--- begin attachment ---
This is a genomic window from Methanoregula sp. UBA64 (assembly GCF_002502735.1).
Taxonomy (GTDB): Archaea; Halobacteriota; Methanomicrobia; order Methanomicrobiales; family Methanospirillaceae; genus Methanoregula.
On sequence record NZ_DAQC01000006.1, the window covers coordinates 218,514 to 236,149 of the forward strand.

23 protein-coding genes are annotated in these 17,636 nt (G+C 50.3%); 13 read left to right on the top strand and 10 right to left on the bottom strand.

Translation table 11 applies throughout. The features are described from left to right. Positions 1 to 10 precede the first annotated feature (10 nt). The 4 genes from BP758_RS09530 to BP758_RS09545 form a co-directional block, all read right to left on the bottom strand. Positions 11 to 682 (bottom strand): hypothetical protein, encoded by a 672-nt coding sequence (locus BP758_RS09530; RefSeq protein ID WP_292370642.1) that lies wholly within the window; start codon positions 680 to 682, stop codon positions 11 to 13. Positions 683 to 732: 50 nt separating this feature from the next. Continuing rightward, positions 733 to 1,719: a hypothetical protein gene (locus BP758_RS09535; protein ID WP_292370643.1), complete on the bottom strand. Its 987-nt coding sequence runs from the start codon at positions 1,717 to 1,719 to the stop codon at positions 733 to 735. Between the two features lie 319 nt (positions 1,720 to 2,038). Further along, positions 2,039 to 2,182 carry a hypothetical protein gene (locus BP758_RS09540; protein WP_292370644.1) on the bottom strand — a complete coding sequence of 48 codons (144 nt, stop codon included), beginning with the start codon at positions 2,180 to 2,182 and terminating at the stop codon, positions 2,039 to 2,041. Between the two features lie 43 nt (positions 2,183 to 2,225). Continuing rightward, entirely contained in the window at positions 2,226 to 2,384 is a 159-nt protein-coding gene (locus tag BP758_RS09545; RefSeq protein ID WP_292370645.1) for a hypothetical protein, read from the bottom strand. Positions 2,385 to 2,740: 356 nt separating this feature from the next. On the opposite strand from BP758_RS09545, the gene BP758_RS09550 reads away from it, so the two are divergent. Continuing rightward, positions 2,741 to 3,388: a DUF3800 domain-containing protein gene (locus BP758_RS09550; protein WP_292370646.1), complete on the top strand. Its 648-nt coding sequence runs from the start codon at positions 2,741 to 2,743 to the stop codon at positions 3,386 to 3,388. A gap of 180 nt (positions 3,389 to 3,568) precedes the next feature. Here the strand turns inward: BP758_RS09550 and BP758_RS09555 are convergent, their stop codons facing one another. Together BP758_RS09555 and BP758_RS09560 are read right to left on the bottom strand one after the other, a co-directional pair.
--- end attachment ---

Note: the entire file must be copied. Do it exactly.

This is a genomic window from Methanoregula sp. UBA64 (assembly GCF_002502735.1).
Taxonomy (GTDB): Archaea; Halobacteriota; Methanomicrobia; order Methanomicrobiales; family Methanospirillaceae; genus Methanoregula.
On sequence record NZ_DAQC01000006.1, the window covers coordinates 218,514 to 236,149 of the forward strand.

23 protein-coding genes are annotated in these 17,636 nt (G+C 50.3%); 13 read left to right on the top strand and 10 right to left on the bottom strand.

Translation table 11 applies throughout. The features are described from left to right. Positions 1 to 10 precede the first annotated feature (10 nt). The 4 genes from BP758_RS09530 to BP758_RS09545 form a co-directional block, all read right to left on the bottom strand. Positions 11 to 682 (bottom strand): hypothetical protein, encoded by a 672-nt coding sequence (locus BP758_RS09530; RefSeq protein ID WP_292370642.1) that lies wholly within the window; start codon positions 680 to 682, stop codon positions 11 to 13. Positions 683 to 732: 50 nt separating this feature from the next. Continuing rightward, positions 733 to 1,719: a hypothetical protein gene (locus BP758_RS09535; protein ID WP_292370643.1), complete on the bottom strand. Its 987-nt coding sequence runs from the start codon at positions 1,717 to 1,719 to the stop codon at positions 733 to 735. Between the two features lie 319 nt (positions 1,720 to 2,038). Further along, positions 2,039 to 2,182 carry a hypothetical protein gene (locus BP758_RS09540; protein WP_292370644.1) on the bottom strand — a complete coding sequence of 48 codons (144 nt, stop codon included), beginning with the start codon at positions 2,180 to 2,182 and terminating at the stop codon, positions 2,039 to 2,041. Between the two features lie 43 nt (positions 2,183 to 2,225). Continuing rightward, entirely contained in the window at positions 2,226 to 2,384 is a 159-nt protein-coding gene (locus tag BP758_RS09545; RefSeq protein ID WP_292370645.1) for a hypothetical protein, read from the bottom strand. Positions 2,385 to 2,740: 356 nt separating this feature from the next. On the opposite strand from BP758_RS09545, the gene BP758_RS09550 reads away from it, so the two are divergent. Continuing rightward, positions 2,741 to 3,388: a DUF3800 domain-containing protein gene (locus BP758_RS09550; protein WP_292370646.1), complete on the top strand. Its 648-nt coding sequence runs from the start codon at positions 2,741 to 2,743 to the stop codon at positions 3,386 to 3,388. A gap of 180 nt (positions 3,389 to 3,568) precedes the next feature. Here the strand turns inward: BP758_RS09550 and BP758_RS09555 are convergent, their stop codons facing one another. Together BP758_RS09555 and BP758_RS09560 are read right to left on the bottom strand one after the other, a co-directional pair.